“In the beginning was the Word, and the Word was with God, and the Word was God.” (John 1:1,)
John 1:1 is a great verse of scripture teaching the deity of Jesus Christ. Using the Greek word logos, John describes Jesus as “in the beginning” and “with God” and, in fact, “was God”. This verse tells us of the pre-existence of Jesus (that is, He existed before He was born as a baby in Bethlehem). It teaches of the divine nature of Jesus (that is, He was and is God, and this is His eternal state). It even teaches of the Trinity (He was both with God and was God, expressing the “one essence, three persons” of God).
Some mistakenly interpret this verse to combine Jesus and the Scriptures into one, eventually saying that the Bible, as truth, becomes equal to Jesus, the Truth. This not only is a misunderstanding of the text (one that is prohibited in the Greek language, but becomes available in English thinking), but removes the “personhood” of both Jesus and the Holy Spirit.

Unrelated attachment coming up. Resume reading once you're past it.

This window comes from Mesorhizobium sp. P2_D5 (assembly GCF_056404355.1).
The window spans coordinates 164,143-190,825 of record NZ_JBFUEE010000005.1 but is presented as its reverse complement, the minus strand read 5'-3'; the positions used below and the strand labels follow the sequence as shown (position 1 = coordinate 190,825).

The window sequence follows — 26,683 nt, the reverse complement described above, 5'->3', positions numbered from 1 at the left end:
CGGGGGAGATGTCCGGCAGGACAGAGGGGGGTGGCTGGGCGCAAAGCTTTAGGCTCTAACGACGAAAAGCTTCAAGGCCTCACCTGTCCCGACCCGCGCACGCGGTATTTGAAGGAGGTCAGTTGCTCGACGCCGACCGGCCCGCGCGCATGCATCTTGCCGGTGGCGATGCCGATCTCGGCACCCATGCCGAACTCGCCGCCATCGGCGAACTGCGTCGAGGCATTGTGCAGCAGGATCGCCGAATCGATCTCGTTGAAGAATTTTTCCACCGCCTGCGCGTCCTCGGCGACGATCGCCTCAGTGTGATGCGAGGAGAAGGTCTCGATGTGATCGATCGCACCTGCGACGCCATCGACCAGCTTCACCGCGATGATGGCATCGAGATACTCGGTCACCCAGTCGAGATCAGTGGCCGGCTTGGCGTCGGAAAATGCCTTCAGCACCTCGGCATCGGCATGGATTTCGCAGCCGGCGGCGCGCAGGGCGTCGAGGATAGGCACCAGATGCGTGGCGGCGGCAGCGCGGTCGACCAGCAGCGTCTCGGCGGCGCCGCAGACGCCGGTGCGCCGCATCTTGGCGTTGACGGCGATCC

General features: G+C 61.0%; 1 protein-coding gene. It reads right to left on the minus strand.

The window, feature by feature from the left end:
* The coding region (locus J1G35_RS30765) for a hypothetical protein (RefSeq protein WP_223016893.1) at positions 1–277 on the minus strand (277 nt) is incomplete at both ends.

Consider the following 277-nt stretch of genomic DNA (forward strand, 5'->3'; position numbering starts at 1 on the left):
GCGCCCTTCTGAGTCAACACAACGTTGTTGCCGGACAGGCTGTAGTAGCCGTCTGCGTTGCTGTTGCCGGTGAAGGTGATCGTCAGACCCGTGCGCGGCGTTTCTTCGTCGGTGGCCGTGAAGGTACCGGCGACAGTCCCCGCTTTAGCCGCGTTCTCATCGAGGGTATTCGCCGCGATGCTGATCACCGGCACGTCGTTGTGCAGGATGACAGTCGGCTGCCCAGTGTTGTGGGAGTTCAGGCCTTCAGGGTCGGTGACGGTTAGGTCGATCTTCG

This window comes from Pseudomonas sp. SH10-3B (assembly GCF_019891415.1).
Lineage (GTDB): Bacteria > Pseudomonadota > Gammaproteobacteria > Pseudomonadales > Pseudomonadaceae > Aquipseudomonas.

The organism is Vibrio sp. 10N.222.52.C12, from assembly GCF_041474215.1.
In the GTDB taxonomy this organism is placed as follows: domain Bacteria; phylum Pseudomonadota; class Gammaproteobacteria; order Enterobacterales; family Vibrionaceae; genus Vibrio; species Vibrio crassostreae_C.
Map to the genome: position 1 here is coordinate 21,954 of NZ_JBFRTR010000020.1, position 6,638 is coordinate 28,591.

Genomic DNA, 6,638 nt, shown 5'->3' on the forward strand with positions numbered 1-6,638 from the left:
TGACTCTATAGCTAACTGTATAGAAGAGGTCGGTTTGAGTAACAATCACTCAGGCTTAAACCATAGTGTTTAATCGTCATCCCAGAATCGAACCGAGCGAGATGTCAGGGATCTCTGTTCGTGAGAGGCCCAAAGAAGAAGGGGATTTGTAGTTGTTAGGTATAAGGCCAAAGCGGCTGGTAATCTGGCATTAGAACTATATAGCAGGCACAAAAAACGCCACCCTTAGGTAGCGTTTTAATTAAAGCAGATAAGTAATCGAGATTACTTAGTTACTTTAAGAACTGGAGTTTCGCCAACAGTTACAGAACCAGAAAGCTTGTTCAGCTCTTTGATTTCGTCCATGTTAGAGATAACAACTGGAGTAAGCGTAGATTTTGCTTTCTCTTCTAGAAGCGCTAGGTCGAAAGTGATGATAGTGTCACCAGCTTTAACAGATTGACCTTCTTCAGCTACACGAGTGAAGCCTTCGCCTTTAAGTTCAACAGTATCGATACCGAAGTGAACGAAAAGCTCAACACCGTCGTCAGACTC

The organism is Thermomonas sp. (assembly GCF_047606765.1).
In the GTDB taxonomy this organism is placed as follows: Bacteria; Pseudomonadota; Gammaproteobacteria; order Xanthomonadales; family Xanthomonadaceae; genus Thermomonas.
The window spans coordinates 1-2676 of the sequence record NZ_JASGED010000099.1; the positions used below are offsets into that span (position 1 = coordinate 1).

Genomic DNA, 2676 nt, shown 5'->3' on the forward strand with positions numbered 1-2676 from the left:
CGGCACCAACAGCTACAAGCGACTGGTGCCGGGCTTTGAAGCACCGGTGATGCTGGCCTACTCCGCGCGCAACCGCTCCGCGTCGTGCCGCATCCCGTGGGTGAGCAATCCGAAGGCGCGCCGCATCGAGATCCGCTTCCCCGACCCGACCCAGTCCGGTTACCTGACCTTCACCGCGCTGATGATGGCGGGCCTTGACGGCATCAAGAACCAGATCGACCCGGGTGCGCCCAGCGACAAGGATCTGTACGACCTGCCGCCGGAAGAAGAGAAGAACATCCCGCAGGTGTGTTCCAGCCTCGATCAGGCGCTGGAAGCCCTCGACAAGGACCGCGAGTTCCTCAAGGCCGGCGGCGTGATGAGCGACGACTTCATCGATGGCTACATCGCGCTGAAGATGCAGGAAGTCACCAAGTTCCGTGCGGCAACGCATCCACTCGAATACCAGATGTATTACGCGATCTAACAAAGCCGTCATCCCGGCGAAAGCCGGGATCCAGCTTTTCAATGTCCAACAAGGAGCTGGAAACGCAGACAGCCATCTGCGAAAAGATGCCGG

In this Scripture, when John says that Jesus is “the Word,” there is no connection between that and the written words of Scripture. While we might say “open the word to such and such a passage,” we do not mean that the word of God and the Word who is Jesus are one in the same. In English, printed word, spoken word, and figurative word are all the same “word.” In Greek, logos means “expression” and graphe means “printed word” or scripture.
Jesus is the logos but not the graphe. Jesus is one of three unique persons of the Trinity. Jesus is the Son of God, the Holy Spirit is the third person of the Trinity, and the Scripture is the inerrant revelation of God in printed form. Take care not to make any of them one and the same!
In His Grace,
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